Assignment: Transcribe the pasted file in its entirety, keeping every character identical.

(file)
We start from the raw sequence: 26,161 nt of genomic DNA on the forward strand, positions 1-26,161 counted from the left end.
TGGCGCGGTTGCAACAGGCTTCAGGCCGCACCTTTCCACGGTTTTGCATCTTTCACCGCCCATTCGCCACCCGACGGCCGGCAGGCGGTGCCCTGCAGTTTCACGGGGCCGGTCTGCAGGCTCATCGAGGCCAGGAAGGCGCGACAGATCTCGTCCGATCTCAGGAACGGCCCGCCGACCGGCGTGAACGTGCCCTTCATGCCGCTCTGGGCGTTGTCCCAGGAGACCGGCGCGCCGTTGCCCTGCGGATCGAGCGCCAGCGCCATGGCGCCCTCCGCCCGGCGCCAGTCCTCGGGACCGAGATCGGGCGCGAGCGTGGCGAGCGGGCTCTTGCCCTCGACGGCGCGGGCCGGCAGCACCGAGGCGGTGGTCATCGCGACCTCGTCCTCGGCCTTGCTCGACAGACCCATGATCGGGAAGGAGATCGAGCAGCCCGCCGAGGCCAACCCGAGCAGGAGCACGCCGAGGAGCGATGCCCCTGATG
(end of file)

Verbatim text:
We start from the raw sequence: 26,161 nt of genomic DNA on the forward strand, positions 1-26,161 counted from the left end.
TGGCGCGGTTGCAACAGGCTTCAGGCCGCACCTTTCCACGGTTTTGCATCTTTCACCGCCCATTCGCCACCCGACGGCCGGCAGGCGGTGCCCTGCAGTTTCACGGGGCCGGTCTGCAGGCTCATCGAGGCCAGGAAGGCGCGACAGATCTCGTCCGATCTCAGGAACGGCCCGCCGACCGGCGTGAACGTGCCCTTCATGCCGCTCTGGGCGTTGTCCCAGGAGACCGGCGCGCCGTTGCCCTGCGGATCGAGCGCCAGCGCCATGGCGCCCTCCGCCCGGCGCCAGTCCTCGGGACCGAGATCGGGCGCGAGCGTGGCGAGCGGGCTCTTGCCCTCGACGGCGCGGGCCGGCAGCACCGAGGCGGTGGTCATCGCGACCTCGTCCTCGGCCTTGCTCGACAGACCCATGATCGGGAAGGAGATCGAGCAGCCCGCCGAGGCCAACCCGAGCAGGAGCACGCCGAGGAGCGATGCCCCTGATG